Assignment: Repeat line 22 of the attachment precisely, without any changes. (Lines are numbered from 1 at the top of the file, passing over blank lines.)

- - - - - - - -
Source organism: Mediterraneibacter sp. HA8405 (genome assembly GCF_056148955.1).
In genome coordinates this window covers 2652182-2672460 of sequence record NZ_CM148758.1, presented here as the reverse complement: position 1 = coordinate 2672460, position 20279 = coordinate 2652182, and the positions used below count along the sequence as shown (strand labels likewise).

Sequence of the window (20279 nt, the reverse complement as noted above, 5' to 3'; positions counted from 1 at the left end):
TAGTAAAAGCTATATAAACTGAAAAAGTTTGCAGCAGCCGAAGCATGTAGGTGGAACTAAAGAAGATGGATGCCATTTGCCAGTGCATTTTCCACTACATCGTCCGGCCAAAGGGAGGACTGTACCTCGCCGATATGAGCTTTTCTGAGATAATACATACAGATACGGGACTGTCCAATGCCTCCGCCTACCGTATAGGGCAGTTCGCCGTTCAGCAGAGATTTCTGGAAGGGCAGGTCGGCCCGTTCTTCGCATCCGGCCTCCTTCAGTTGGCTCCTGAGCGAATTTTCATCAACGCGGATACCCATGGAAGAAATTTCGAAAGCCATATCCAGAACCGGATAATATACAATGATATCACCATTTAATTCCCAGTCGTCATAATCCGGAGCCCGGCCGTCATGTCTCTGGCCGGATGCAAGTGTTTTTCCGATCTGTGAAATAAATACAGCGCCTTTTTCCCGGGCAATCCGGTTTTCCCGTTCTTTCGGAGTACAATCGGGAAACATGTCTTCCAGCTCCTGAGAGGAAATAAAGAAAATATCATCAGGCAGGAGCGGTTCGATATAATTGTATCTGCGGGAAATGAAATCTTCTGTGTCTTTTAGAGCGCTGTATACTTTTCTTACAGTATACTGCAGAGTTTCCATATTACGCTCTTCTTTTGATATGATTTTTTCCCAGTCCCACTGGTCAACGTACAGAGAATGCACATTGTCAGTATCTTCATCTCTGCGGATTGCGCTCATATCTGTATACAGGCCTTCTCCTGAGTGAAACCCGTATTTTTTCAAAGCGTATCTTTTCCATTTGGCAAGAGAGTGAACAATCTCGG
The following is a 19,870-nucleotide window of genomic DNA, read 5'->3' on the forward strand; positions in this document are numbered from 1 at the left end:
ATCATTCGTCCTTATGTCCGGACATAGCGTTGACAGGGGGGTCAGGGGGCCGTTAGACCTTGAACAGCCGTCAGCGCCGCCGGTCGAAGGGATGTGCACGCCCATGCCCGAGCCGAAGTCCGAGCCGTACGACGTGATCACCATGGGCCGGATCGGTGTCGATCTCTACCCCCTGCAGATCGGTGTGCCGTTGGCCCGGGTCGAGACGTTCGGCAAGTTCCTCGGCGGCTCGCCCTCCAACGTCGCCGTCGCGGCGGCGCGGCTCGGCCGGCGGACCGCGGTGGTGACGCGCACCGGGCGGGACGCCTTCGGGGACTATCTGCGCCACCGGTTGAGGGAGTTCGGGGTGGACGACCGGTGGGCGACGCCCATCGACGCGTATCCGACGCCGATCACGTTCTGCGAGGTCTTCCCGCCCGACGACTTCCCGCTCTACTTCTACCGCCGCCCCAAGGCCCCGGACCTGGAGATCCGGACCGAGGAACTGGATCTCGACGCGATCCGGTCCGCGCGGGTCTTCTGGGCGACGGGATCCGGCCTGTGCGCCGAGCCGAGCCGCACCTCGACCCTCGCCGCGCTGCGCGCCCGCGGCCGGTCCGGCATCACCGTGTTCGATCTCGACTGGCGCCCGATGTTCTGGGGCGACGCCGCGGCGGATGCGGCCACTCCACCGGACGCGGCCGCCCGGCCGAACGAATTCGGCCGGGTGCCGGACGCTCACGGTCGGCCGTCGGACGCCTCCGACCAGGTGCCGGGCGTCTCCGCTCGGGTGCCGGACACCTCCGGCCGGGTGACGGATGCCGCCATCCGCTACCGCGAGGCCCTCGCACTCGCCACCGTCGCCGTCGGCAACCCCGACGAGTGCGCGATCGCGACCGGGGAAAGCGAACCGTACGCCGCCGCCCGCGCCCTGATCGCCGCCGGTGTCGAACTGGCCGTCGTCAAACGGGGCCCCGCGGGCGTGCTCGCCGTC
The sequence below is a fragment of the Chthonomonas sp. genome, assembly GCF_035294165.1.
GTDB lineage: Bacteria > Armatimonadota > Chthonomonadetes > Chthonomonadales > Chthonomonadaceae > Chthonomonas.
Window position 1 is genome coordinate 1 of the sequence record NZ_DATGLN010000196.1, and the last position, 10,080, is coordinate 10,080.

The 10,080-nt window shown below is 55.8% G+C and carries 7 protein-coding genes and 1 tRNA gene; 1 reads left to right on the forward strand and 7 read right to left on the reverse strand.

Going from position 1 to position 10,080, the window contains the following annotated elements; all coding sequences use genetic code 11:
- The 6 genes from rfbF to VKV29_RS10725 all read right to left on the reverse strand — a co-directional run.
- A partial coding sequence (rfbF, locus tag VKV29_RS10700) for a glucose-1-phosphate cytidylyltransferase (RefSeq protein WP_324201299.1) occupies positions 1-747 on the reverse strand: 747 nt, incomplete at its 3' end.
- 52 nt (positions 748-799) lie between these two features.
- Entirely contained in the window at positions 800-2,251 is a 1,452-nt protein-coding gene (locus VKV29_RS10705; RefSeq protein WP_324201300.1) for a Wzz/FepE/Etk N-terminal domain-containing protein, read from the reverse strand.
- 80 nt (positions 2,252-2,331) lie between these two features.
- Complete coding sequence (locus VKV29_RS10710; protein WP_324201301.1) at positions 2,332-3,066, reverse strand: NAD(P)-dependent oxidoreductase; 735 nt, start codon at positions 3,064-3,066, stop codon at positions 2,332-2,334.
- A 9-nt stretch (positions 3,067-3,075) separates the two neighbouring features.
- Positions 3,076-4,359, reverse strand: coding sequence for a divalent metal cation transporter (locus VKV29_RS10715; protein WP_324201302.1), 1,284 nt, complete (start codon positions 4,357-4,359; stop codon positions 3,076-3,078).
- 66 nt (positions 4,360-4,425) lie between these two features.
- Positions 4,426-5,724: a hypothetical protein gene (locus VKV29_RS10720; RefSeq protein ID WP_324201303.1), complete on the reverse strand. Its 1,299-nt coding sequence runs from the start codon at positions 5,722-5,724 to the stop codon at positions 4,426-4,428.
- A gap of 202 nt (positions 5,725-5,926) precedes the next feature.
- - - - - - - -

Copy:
- A gap of 202 nt (positions 5,725-5,926) precedes the next feature.